How I'm Using Cassette part 1:Getting Up and Running

Backing into the light#

For a while now, I've been seeking a bulletproof way to handle the following scenarios... all at the same time in the context of an ASP.Net MVC application:

  1. How to serve full-fat JavaScript in debug mode and minified in release mode
  2. When debugging, ensure that the full-fat JS being served is definitely the latest version; and *not* from the cache. (The time I've wasted due to 304's...)
  3. How to add Javascript assets that need to be served up from any point in an ASP.Net MVC application (including views, layouts, partial views... even controllers if so desired) whilst preventing duplicate scripts from being served.
  4. How to ensure that Javascript files are served up last to any web page to ensure a speedy feel to users (don't want JS blocking rendering).
  5. And last but certainly not least the need to load Javascript files in dependency order. If myView.js depends on jQuery then clearly jQuery-latest.js needs to be served before myView.js.

Now the best, most comprehensive and solid looking solution to this problem has for some time seemed to me to be Andrew Davey'sCassette. This addresses all my issues in one way or another, as well as bringing in a raft of other features (support for Coffeescript etc).

However, up until now I've slightly shied away from using Cassette as I was under the impression it had a large number of dependencies. That doesn't appear to be the case at all. I also had some vague notion that I could quite simply build my own solution to these problems making use of Microsoft's Web Optimization which nicely handles my #1 problem above. However, looking again at the documentation Cassette was promising to handle scenarios #1 - #5 without breaking sweat. How could I ignore that? I figured I should do the sensible thing and take another look at it. And, lo and behold, when I started evaluating it again it seemed to be just what I needed.

With the minumum of fuss I was able to get an ASP.Net MVC 4 solution up and running, integrated with Cassette, which dealt with all my scenarios very nicely indeed. I thought it might be good to write this up over a short series of posts and share what my finished code looks like. If you follow the steps I go through below it'll get you started using Cassette. Or you could skip to the end of this post and look at the repo on GitHub. Here we go...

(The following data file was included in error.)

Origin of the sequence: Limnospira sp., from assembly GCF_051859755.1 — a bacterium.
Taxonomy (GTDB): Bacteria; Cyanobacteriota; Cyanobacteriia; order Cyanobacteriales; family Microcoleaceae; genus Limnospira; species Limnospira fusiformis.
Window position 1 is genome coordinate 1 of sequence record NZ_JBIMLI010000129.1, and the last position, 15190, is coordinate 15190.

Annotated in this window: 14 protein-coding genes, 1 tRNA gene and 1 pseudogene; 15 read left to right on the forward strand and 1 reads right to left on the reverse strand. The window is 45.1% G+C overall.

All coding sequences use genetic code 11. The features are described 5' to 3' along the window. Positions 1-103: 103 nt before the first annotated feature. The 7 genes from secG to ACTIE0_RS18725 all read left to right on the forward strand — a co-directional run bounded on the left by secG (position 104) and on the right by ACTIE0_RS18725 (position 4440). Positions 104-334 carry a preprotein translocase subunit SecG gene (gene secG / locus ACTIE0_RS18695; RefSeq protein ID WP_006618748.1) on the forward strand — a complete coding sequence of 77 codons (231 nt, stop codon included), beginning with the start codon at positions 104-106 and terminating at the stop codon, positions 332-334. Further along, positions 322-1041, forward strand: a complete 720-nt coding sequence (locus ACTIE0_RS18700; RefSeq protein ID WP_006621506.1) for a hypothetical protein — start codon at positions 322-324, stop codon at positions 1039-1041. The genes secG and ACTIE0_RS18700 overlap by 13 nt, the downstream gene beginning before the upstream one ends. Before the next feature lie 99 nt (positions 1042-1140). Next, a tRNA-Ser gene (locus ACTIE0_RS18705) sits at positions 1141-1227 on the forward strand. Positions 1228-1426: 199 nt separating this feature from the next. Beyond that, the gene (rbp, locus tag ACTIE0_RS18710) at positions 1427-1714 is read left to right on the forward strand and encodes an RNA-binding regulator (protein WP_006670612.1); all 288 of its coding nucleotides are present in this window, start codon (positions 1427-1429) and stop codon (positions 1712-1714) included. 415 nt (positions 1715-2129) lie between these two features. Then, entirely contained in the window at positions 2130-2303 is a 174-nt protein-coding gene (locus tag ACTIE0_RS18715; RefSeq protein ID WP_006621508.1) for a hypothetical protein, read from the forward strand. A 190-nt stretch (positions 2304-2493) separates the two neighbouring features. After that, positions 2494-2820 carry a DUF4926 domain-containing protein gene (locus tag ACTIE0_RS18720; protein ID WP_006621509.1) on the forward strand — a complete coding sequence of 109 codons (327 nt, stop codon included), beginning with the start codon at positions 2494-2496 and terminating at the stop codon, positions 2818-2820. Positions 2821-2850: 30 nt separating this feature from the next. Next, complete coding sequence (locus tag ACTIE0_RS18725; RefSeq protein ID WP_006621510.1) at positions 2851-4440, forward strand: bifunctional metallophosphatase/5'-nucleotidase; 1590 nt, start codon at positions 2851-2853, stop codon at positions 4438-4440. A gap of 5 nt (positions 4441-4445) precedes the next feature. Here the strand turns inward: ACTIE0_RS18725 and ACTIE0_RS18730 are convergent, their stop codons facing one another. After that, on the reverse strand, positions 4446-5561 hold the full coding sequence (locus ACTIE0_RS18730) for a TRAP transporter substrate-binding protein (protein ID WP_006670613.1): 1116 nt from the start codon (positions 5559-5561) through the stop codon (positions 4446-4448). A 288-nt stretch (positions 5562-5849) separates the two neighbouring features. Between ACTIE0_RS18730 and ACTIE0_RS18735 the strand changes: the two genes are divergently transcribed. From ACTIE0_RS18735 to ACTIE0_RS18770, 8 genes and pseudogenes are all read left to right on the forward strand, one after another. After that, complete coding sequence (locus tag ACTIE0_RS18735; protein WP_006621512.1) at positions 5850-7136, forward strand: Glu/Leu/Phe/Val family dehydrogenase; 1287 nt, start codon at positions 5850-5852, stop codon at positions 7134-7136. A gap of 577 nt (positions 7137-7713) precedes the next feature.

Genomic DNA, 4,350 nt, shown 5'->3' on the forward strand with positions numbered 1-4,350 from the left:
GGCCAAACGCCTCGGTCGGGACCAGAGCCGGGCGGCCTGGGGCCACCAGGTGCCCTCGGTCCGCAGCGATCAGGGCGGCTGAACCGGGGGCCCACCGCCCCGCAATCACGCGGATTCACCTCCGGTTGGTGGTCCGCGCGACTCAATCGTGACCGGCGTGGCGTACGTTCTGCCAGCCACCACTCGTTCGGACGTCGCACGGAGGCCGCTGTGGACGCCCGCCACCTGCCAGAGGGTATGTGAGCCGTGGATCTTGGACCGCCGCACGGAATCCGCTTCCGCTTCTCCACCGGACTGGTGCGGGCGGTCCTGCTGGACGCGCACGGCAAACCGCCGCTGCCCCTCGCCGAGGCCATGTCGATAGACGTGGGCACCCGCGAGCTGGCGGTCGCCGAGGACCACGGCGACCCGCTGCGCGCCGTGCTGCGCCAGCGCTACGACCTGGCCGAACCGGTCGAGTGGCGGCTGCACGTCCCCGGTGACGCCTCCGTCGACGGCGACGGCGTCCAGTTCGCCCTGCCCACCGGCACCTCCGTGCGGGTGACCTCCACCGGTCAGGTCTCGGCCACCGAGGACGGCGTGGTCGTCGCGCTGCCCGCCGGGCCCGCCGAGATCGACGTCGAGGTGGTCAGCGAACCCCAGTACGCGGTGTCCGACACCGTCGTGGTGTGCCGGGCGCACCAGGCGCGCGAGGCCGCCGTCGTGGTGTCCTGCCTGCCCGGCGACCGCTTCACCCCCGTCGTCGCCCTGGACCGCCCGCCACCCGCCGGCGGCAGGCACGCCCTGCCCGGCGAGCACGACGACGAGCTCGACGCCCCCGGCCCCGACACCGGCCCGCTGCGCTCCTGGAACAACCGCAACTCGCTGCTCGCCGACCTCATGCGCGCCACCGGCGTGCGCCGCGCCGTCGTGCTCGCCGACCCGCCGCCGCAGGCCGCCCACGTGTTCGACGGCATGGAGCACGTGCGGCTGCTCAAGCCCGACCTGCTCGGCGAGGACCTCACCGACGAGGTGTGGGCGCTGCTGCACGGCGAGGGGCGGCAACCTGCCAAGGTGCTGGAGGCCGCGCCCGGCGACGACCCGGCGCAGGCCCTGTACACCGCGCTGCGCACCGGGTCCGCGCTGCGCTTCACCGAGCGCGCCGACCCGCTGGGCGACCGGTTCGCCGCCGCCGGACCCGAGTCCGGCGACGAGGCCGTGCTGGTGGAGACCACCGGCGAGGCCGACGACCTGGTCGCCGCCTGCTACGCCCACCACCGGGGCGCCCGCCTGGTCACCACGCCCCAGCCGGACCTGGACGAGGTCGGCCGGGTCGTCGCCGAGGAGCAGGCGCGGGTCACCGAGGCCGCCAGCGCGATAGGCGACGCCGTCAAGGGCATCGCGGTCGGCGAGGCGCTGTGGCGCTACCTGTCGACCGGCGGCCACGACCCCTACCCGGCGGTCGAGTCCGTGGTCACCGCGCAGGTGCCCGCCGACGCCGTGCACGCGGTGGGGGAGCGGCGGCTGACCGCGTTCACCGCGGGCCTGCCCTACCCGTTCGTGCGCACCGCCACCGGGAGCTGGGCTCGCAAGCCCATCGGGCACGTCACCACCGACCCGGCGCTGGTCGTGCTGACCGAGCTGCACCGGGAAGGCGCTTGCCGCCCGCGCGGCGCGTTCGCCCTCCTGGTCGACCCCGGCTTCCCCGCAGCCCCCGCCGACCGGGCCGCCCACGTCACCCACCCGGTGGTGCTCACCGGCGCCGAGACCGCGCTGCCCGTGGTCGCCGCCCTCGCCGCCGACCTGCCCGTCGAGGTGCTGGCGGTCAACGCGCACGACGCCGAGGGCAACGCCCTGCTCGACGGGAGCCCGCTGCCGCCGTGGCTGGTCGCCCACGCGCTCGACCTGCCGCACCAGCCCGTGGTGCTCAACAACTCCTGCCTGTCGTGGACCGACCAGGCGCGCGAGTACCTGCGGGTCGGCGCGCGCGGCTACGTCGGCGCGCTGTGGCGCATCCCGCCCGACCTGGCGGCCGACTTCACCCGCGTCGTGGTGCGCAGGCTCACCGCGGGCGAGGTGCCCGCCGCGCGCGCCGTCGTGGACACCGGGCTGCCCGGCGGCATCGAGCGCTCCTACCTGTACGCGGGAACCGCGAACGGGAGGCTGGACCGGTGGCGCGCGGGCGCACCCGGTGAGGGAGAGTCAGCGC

Adding Cassette to a raw MVC 4 project#

Fire up Visual Studio and create a new MVC 4 project (I used the internet template to have some content in place).

Go to the Package Manager Console and key in "Install-Package Cassette.Aspnet". Cassette will install itself.

Now you've got Cassette in place you may as well pull out usage of Web Optimization as you're not going to need it any more.Be ruthless, delete App_Start/BundleConfig.cs and delete the line of code that references it in Global.asax.cs. If you take the time to run the app now you'll see you've miraculously lost your CSS and your JavaScript. The code referencing it is still in place but there's nothing for it to serve up. Don't worry about that - we're going to come back and Cassette-ify things later on...

You'll also notice you now have a CassetteConfiguration.cs file in your project. Open it. Replace the contents with this (I've just commented out the default code and implemented my own CSS and Script bundles based on what is available in the default template of an MVC 4 app):

In the script above I've created 4 bundles, 1 stylesheet bundle and 3 JavaScript bundles - each of these is roughly equivalent to Web Optimization bundles that are part of the MVC 4 template:

~/bundles/css
Our site CSS - this includes both our own CSS and the jQuery UI CSS as well. This is the rough equivalent of the Web Optimization bundles ~/Content/css and ~/Content/themes/base/css brought together.
~/bundles/head
What scripts we want served in the head tag - Modernizr basically. Do note the setting of the PageLocation property - the purpose of this will become apparent later. This is the direct equivalent of the Web Optimization bundle: ~/bundles/modernizr.
~/bundles/core
The scripts we want served on every page. For this example project I've picked jQuery and jQuery UI. This is the rough equivalent of the Web Optimization bundles ~/bundles/jquery and ~/bundles/jqueryui brought together.
~/bundles/validate
The validation scripts (that are dependent on the core scripts). This is the rough equivalent of the Web Optimization bundle: ~/bundles/jqueryval.

At this point we've set up Cassette in our project - although we're not making use of it yet. If you want to double check that everything is working properly then you can fire up your project and browse to "Cassette.axd" in the root. You should see something a bit like this:

How Web Optimization and Cassette Differ#

If you're more familiar with the workings of Web Optimization than Cassette then it's probably worth taking a moment to appreciate an important distinction between the slightly different ways each works.

Web Optimization

  1. Create bundles as desired.
  2. Serve up bundles and / or straight JavaScript files as you like within your MVC views / partial views / layouts.

Cassette

  1. Create bundles for *all* JavaScript files you wish to serve up. You may wish to create some bundles which consist of a number of a number of JavaScript files pushed together. But for each individual file you wish to serve you also need to create an individual bundle. (Failure to do so may mean you fall prey to the "Cannot find an asset bundle containing the path "~/Scripts/somePath.js".")
  2. Reference bundles and / or individual JavaScript files in their individual bundles as you like within your MVC views / partial views / layouts / controllers / HTML helpers... the list goes on!
  3. Render the referenced scripts to the page (typically just before the closing body tag)

Making use of our Bundles#

Now we've created our bundles let's get the project serving up CSS and JavaScript using Cassette. First the layout file. Take the _Layout.cshtml file from this:

To this:

And now let's take one of the views, Login.cshtml and take it from this:

To this:

So now you should be up and running with Cassette. If you want the code behind this then take I've put it on GitHub here.